The Most Important Book of the Bible (according to Luther)
This year has been a very special year for the Protestant Church around the world, given that this October 31 we will be celebrating the 500th anniversary of the Protestant Reformation. On October 31, 1517, the German monk Martin Luther nailed his Ninety-five Theses on the door of the All Saints’ Church in Wittenberg, within the Holy Roman Empire, denouncing publicly the corruption of the church of his days. This event gave rise to what is known as the Protestant Reformation from which the strongest branches of evangelicalism have emerged, including Pietism and the Methodist movement, where Pentecostalism is rooted.
Most biographers of Martin Luther have pointed out that Romans was the book that opened Luther’s eyes to the truth of the Gospel that states that man is saved by faith alone. In his preface to the Letter of St. Paul to the Romans, written in 1545, Luther wrote:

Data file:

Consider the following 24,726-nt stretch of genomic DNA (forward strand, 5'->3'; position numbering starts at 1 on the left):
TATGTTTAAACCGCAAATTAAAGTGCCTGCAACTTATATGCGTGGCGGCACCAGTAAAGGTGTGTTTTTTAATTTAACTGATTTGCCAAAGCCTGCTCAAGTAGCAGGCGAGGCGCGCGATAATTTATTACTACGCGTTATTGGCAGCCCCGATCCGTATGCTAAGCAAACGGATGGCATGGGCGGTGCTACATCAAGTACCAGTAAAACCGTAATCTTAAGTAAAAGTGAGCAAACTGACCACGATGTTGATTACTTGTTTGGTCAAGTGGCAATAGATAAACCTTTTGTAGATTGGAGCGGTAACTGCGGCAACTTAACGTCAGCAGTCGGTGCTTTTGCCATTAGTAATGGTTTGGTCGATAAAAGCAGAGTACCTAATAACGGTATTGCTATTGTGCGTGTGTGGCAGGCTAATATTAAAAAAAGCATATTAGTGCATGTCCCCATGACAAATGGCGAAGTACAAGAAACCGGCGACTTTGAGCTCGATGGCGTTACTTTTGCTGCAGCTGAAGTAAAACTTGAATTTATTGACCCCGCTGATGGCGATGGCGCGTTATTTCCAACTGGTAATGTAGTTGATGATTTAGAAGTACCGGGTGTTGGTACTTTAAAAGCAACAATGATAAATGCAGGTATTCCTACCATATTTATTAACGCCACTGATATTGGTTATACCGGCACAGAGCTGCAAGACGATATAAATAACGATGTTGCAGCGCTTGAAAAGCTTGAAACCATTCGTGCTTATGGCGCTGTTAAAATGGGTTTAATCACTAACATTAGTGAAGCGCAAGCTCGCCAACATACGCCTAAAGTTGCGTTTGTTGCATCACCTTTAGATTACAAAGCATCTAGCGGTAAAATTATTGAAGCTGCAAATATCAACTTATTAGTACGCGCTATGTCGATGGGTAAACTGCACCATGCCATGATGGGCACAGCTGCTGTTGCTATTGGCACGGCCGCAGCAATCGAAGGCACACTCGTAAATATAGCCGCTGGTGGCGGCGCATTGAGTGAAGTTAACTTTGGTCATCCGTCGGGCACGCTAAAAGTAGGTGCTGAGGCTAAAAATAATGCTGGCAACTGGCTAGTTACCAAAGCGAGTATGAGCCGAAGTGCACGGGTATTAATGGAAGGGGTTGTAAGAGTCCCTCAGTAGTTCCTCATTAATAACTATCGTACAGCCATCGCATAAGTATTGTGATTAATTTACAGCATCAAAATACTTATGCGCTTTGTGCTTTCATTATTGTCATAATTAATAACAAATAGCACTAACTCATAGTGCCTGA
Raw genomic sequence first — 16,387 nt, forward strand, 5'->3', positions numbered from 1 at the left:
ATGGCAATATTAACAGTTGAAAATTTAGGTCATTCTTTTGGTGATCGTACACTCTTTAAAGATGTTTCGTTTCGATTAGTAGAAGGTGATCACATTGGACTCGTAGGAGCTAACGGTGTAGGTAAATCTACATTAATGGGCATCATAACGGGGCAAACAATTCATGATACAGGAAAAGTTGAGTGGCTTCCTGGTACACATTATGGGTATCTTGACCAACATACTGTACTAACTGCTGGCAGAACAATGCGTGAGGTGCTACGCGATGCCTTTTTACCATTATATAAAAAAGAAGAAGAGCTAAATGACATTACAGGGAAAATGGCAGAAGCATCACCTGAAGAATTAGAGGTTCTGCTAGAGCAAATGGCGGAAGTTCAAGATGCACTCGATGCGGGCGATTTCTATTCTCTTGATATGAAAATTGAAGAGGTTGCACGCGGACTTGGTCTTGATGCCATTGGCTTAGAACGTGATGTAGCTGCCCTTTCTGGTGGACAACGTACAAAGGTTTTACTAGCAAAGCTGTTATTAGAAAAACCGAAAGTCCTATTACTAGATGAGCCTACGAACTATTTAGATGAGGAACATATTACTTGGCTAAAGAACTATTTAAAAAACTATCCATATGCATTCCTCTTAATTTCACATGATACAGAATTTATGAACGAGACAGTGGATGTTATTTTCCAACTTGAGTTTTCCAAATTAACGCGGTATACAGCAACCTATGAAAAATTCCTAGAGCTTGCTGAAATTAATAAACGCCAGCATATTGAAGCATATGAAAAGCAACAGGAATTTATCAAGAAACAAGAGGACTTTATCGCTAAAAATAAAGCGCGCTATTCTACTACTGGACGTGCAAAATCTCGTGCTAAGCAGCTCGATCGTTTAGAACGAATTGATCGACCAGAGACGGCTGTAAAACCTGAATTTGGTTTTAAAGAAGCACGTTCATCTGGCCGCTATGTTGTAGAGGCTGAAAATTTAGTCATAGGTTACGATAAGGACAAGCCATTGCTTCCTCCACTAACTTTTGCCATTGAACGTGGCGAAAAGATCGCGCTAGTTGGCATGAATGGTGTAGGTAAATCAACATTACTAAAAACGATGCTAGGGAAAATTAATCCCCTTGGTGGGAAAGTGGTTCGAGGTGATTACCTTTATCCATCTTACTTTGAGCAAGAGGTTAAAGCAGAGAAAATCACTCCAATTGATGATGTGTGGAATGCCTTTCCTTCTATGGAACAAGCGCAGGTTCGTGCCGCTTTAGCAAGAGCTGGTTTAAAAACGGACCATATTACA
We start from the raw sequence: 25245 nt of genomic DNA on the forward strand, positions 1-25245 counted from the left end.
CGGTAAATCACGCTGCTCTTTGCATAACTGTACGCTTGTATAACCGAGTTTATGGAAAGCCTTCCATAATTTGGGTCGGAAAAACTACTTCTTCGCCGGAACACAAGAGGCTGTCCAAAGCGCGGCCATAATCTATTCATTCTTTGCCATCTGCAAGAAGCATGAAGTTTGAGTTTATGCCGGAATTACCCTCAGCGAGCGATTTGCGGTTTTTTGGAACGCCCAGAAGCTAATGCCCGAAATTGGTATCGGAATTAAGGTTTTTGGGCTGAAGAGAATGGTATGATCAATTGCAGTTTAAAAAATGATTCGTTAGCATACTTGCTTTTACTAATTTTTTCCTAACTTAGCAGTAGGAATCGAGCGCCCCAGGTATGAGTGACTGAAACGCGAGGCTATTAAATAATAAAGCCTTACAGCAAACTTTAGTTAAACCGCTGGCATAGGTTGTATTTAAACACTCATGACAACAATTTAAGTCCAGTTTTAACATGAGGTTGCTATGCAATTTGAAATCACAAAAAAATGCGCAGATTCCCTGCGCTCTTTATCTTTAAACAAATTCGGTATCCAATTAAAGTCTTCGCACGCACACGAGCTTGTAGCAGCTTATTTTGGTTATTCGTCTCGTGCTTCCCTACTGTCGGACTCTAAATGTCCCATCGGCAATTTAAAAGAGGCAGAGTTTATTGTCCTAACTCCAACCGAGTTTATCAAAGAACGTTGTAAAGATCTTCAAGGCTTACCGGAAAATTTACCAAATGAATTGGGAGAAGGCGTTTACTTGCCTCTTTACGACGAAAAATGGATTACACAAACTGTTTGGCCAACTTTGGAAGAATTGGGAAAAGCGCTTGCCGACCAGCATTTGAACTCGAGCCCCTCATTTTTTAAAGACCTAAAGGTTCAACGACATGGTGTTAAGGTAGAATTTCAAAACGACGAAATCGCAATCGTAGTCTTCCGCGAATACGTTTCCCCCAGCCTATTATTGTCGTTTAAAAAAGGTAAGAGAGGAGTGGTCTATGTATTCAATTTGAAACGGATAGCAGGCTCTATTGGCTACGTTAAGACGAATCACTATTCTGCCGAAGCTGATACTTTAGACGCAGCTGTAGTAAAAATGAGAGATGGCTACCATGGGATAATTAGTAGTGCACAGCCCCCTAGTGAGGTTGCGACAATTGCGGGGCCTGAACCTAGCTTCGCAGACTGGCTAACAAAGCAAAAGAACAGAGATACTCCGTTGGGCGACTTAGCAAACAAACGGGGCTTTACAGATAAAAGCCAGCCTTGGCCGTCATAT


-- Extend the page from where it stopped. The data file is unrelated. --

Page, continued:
“This letter is truly the most important piece in the New Testament. It is purest Gospel. It is well worth a Christian’s while not only to memorize it word for word but also to occupy himself with it daily, as though it were the daily bread of the soul. It is impossible to read or to meditate on this letter too much or too well. The more one deals with it, the more precious it becomes and the better it tastes.”
Today, 500 years after, while we prepare ourselves to celebrate the roots of our Protestant faith, I invite you to meditate in the words of this Augustinian German monk and immerse yourself in the study of the book of Romans. In this book, you will find the simplicity and depth of the Gospel of Jesus Christ that has transformed and continues to transform our lives.
If you would like to know more about Martin Luther’s life, I invite you to watch this documentary: “A Man Named Martin Luther”